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China tobacco office North Carolina opens
<p> NORTH CAROLINA Agricultural Commissioner Steve Troxler (second from left) poses with Madam Zhanhua Liang, president of U.S. China Tobacco International (center, next to Troxler) in Troxler&#39;s office after CTI told him they are opening an office in the state. Pictured are Liming Ge, CTI Foreign Affairs Division; Troxler; Liang; Madam Jie He, U.S. CTI Vice-President and Albert Johnson, assistant to the president.</p>

China Tobacco International to open North Carolina office

&bull; The office is expected to serve as the base for CTI&rsquo;s North American leaf-buying operation. &bull; The company likely will buy from both leaf dealers and farmers. &nbsp;

China’s national tobacco company has officially announced the opening of its United States office, Agriculture Commissioner Steve Troxler announced today.

Officials with China Tobacco International informed Troxler of the decision at a meeting Wednesday afternoon, citing his department’s ongoing efforts to bolster trade relations with China with the decision to locate their office in the state. The company also has filed incorporation papers with the North Carolina Department of the Secretary of State.

“We checked different policies in different states, and they wanted us to come,” Madam Zhanhua Liang, president of U.S. China Tobacco International, said. “But I think it is better to be closer to the farmers, and this department and the local governments helped us to make the decision to move here.”

“China Tobacco’s decision to open an office here is a major statement about how much it values North Carolina tobacco,” Troxler said. “My staff and I have been working to boost exports of tobacco for several years now, and we think CTI’s presence in our state will mean even more opportunities for our farmers.”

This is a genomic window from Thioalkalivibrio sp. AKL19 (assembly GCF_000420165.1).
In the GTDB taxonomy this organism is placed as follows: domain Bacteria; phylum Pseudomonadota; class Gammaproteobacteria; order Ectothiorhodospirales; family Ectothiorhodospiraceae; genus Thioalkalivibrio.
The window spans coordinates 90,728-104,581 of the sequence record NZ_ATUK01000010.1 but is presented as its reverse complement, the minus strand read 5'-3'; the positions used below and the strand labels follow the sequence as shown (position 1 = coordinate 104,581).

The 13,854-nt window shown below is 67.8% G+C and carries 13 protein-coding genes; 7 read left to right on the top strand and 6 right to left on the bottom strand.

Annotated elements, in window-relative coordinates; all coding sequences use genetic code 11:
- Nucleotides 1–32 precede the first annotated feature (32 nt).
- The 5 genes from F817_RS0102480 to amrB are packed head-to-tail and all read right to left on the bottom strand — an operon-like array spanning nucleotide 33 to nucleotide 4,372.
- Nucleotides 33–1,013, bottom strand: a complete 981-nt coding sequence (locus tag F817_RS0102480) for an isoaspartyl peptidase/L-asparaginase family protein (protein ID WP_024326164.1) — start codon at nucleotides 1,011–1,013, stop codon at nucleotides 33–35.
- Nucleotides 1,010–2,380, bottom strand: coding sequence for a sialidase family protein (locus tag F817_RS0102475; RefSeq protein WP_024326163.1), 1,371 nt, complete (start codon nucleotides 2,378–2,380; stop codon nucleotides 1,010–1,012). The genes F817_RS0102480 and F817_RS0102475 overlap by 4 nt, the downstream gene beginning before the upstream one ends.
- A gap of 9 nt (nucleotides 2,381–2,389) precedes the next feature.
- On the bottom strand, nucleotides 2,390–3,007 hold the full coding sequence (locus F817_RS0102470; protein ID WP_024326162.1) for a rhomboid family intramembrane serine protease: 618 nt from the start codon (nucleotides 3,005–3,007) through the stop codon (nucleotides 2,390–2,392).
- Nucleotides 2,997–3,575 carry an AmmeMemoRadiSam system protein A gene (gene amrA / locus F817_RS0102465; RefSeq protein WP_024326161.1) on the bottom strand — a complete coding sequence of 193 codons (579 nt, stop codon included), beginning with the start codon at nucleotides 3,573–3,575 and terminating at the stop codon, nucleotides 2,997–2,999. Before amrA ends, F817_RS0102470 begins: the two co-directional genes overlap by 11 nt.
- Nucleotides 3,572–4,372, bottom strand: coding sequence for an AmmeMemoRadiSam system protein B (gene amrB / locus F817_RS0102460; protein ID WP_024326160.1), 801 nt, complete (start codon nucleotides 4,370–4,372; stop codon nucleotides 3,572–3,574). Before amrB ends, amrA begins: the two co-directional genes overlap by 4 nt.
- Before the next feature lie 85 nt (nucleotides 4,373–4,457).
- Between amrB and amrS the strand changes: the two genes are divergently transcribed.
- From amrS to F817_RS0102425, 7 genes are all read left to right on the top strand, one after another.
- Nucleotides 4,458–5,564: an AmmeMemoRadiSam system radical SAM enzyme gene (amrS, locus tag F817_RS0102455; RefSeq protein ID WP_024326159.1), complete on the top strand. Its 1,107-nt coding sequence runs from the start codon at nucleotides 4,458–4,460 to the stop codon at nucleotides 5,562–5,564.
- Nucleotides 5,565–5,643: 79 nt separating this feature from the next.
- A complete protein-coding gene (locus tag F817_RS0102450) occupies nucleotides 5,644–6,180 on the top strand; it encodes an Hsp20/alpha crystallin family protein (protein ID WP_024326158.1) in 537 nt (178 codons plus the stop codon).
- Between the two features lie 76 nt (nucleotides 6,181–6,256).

The office is expected to serve as the base for CTI’s North American leaf-buying operation. The company likely will buy from both leaf dealers and farmers, said Peter Thornton, assistant director for international marketing with the North Carolina Department of Agriculture and Consumer Services.

“This office is a logical next step in China Tobacco’s import process,” Thornton said. “The U.S. is the last major tobacco supplier where China doesn’t have an office.”

North Carolina leads the nation in tobacco production. China has purchased $156.8 million worth of N.C. tobacco in 2013 through April, according to data from the World Institute for Strategic Economic Research. The country is the state’s No. 2 agricultural export market behind Japan.

Troxler led trade missions to China in 2009 and 2011 to build the state’s relationship with the Asian country. The department also opened a trade office in Beijing in 2011. In addition to tobacco, China imports North Carolina soybeans, cotton, poultry, pork and many other agricultural products.

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